It’s been challenging in that I feel like a “lone” writer, meaning, I don’t have English-speaking face-to-face critique groups or writing conferences that I can attend. Being on the other side of the world means I sometimes stay up very late or awake early to take part in “live” webinars or training for work-for-hire meetings. I don’t have an English library to check out books or read the latest picture books. I’m also not able to be in the states for my debut book’s birthday and for book signings when it comes out.

 RICE FROM HEAVEN spread, showing the two Koreas
Some advantages:
Because I don’t go out a lot (language barrier), I stay inside and write. This allows me to do a lot of work-for-hire and my own writing.
rice field in Korea
I’ve gleaned many book ideas from living in another culture. Two of my picture books sold are based on Korea.
I’ve made many online kidlit friends, and it’s a joy to be a part of many Facebook kidlit groups.

CM: You also teach school, Tina – how long have you done that and how has your teaching helped in your writing?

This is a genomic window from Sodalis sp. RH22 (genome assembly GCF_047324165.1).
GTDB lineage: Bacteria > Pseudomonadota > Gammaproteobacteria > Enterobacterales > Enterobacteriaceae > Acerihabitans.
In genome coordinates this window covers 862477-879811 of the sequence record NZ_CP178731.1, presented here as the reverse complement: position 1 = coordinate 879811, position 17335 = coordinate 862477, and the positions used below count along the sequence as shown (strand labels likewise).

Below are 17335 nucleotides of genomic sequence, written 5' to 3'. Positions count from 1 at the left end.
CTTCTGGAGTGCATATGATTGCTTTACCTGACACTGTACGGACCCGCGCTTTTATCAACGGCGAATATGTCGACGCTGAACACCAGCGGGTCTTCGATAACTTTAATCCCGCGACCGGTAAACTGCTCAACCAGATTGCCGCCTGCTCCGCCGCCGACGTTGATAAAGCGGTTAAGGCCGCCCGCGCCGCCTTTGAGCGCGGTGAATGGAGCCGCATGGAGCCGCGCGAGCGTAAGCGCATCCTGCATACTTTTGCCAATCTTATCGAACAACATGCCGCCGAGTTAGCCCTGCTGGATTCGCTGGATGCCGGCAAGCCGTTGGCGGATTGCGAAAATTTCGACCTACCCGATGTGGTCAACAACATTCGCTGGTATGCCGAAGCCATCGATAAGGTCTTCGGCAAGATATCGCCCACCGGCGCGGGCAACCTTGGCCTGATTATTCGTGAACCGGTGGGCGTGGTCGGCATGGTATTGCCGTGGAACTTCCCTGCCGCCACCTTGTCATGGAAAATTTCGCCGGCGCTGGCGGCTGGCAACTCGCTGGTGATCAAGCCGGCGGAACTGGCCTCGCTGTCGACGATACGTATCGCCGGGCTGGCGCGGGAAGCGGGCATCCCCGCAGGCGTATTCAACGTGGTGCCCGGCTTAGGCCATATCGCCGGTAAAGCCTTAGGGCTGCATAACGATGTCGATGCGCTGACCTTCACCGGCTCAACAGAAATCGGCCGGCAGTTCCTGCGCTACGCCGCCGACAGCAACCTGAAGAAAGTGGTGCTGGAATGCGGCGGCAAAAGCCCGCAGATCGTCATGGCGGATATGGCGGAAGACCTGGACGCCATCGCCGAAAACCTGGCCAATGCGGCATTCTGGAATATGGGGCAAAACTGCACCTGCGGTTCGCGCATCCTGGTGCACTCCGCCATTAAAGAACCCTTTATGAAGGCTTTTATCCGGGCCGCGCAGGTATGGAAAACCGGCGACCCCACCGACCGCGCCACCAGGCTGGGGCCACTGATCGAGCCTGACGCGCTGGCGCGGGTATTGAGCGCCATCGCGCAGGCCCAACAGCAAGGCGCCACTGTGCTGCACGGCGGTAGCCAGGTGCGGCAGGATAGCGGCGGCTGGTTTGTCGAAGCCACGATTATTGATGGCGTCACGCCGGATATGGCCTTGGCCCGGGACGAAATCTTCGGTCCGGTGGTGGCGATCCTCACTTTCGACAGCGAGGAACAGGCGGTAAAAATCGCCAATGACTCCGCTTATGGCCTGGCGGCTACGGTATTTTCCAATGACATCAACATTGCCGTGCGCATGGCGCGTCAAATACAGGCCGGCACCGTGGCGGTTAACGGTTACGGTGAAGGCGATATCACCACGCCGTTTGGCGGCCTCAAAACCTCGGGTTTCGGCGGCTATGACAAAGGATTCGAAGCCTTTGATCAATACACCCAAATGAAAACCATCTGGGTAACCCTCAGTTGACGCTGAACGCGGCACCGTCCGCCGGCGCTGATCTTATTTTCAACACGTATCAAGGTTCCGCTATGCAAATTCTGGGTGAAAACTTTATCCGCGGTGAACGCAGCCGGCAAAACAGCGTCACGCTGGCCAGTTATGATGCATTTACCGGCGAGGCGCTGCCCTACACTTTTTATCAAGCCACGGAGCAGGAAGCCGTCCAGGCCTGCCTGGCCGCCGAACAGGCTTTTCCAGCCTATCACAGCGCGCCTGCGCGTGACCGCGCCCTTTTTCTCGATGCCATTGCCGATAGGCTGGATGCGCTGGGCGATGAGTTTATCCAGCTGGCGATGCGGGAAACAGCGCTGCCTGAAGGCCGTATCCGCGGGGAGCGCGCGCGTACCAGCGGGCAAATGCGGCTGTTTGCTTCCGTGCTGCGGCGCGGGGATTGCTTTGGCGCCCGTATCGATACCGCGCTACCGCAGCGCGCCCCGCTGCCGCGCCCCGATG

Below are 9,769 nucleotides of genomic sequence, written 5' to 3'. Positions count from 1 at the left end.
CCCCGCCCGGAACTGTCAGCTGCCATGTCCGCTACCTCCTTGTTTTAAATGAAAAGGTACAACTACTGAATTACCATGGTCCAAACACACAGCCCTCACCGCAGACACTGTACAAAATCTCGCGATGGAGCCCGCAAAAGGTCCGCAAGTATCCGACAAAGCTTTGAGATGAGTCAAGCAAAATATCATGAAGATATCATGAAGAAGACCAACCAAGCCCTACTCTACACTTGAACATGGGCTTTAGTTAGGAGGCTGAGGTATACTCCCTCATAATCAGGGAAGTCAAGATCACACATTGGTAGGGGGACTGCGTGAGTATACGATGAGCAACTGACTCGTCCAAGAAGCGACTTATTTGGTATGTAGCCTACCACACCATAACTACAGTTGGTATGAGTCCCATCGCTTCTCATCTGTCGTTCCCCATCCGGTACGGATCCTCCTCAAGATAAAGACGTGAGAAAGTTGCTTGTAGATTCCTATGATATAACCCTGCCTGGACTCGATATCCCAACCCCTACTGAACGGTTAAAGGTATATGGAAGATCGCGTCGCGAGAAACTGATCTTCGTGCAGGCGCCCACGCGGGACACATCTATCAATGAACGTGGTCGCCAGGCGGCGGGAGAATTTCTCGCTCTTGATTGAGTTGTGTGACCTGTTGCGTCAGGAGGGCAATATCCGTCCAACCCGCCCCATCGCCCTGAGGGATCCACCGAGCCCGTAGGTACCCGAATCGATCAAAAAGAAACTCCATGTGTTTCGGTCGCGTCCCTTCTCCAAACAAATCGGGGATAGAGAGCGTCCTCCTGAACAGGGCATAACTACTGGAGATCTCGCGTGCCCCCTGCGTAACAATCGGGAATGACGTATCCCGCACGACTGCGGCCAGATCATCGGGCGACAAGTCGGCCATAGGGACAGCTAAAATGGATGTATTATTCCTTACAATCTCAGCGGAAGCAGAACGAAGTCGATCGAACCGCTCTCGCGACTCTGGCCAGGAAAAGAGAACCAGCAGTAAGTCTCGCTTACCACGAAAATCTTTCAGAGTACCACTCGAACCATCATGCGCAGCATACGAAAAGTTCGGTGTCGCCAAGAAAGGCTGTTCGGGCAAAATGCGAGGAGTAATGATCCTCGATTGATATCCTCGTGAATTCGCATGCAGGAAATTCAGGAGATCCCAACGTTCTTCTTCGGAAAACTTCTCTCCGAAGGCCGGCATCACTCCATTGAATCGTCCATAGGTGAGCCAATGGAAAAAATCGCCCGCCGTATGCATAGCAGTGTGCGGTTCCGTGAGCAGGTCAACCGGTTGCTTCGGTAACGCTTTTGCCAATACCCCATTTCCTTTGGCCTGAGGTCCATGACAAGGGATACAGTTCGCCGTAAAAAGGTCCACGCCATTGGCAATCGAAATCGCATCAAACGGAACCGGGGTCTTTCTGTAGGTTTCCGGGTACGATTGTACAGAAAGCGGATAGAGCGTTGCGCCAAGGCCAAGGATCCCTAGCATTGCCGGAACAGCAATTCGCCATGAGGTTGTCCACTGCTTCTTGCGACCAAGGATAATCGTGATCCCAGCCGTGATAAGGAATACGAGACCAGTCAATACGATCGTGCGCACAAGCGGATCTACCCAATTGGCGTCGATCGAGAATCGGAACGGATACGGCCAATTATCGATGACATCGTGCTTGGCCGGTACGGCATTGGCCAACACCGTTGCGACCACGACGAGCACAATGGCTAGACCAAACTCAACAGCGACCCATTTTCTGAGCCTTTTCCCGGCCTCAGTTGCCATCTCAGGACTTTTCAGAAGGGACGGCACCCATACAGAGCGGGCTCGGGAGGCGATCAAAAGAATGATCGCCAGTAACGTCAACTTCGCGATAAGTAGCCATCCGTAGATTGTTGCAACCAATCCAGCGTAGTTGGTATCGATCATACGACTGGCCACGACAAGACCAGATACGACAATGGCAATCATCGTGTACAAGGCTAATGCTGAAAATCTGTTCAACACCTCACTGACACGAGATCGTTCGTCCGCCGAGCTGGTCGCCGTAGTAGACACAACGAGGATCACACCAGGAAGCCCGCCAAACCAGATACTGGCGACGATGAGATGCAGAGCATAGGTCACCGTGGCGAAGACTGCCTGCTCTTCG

drawing by Isaac
TC: I’m starting my 15th year of formal teaching this August, my 20th if you count five years of homeschooling here in Korea. Being around elementary kids all day for most of the year helps me understand kids and what they are interested in. I write down ideas from funny things they say or do. I also understand curriculum and standards, so when I read a picture book, I’m able to think of lesson plan ideas or how that book can be incorporated into schools. I also wrote the teacher’s guide for kindergarten – 3rd grade for my book Rice from Heaven. Also, when I read manuscripts, I can sort of tell the grade level and if a word or topic will be too difficult for a certain age group. It’s just something natural that pops into my head. I guess I can’t turn off my teacher brain.

CM: Thanks, Tina. Congratulations again! I’m really looking forward to meeting you in person sometime soon.
And here are Tina’s questions and Christy’s answers:

TC: Christy, how did you land the sale for Hey, Hey, Hay?

YMCA camp where Falling Leaves meets in autumn
CM: In November 2014, at a point when I had published in magazines but hadn’t yet signed for any books, I attended a small writing conference. It was Falling Leaves, which meets on Lake George in the Adirondack Mountains of upstate New York (and which I highly recommend!). There I met Grace Maccarone, executive editor at Holiday House. Grace was not my assigned one-on-one critique editor, but I was able to chat with her during the conference, and based on what she said she was looking for, I thought one of my manuscripts--the one about making hay--could be a good fit for her.